Chicago’s architectural heritage is a lifelong passion for Elise Zelechowski.
Elise Zelechowski wants you to rethink garbage. “In this country, we have a pretty decent understanding of recycling,” says the 34-year-old Chicagoan. “But one thing we still struggle with is what to do with the things we don’t want—waste and garbage.”
Early on, she understood the value of repurposed materials. “I grew up in Chicago. My grandfather was from Poland, and his first job in the US was on Maxwell Street. Having immigrant grandparents who were extremely resourceful, we were very aware of how we used things in our house.” It took an education in the Pacific Northwest to deepen her sense of sustainability, time on Martinique to better understand society’s relationship to waste, and a stint in Paris to decide there was more to life than American consumerism.
She came home and got to work, founding the Rebuilding Exchange, a Chicago-based not-for-profit organization that reclaims and salvages wood, windows, doors, hinges, and more for reuse. Since its inception in 2009, RX has made more than $2 million worth of reusable materials available to the public. “What we need to start understanding is that those materials are really the natural resources of tomorrow,” Zelechowski says. “We’ve extracted so many of our natural resources already that the waste stream has all of this great material to work with.”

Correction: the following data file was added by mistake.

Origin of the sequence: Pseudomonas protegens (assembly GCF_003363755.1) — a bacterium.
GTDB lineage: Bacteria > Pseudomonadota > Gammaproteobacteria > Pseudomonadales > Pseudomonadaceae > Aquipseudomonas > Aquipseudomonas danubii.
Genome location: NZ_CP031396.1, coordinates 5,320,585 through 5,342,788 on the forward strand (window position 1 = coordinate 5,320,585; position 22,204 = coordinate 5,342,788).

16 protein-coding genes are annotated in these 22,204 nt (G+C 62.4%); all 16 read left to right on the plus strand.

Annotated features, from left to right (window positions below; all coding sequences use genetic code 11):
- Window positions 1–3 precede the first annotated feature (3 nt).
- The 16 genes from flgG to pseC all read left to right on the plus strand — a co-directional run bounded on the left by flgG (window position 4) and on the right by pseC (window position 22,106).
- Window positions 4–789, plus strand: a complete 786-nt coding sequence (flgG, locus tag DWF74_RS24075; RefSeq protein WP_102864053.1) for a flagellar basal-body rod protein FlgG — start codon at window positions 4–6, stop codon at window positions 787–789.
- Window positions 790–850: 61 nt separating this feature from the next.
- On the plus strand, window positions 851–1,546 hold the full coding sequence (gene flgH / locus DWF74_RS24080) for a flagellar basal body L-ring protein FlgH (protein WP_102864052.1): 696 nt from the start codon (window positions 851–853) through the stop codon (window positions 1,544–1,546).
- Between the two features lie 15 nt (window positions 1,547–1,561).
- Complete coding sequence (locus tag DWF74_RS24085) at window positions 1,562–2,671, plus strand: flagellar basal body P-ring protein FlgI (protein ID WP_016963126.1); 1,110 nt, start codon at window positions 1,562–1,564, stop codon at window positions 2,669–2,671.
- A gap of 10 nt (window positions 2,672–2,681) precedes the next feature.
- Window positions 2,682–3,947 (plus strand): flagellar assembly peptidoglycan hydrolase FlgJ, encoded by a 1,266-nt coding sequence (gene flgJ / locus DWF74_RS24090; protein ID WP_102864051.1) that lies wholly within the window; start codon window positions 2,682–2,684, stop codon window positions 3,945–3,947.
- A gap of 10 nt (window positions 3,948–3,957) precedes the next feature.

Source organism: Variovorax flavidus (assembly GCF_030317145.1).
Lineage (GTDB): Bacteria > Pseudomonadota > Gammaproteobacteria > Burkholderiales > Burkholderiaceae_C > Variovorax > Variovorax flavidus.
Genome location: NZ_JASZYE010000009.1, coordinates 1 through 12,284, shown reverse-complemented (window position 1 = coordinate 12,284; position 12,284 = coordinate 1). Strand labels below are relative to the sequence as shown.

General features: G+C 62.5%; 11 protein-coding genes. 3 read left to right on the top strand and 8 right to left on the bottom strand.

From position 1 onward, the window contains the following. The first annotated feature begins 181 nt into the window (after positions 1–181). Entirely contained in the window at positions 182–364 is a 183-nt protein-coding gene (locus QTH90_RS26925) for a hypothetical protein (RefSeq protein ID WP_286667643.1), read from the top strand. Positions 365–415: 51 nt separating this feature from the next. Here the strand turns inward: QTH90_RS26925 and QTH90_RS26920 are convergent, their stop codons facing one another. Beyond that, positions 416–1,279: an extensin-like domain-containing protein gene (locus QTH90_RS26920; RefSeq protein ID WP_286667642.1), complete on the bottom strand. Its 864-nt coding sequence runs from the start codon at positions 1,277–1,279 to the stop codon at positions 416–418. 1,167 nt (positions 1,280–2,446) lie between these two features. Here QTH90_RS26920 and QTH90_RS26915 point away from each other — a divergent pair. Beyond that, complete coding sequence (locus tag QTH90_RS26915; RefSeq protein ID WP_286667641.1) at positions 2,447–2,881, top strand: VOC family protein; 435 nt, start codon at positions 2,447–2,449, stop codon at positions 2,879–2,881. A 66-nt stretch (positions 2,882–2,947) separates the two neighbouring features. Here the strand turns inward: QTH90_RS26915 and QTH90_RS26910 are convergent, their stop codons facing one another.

While building owners must pay for deconstruction, which is often more time-consuming than straight demolition, they are able to make up some or all of the cost through a tax-deductible donation to the Rebuilding Exchange. There are other benefits as well. “When I originally conceptualized this program, I had a very strong commitment to figuring out how this could connect a new, emerging sustainability economy with people who have barriers to employment,” Zelechowski says. Partnerships with The ReUse People and more recently, OAI, Inc. and The Cara Program, deliver job training programs in field deconstruction, warehousing/retail management, and furniture making. To date, close to 100 people have graduated from the program, a few of whom RX employs in its warehouse in the industrial corridor north of Bucktown.
Zelechowski’s solution for better waste management and community building also includes RX Made, a line of furniture and home goods that turns materials from the waste stream into well-designed, well-made benches, tables, and clocks.
Recently, the 34-year-old was named a Chicago Community Trust Fellow, which has her even more excited about the future of this green movement. “I think that there is a whole world of entrepreneurship associated with the waste stream that we haven’t uncovered yet,” she said. “There’s a lot of opportunity here, and we are totally changing the way people feel about waste.”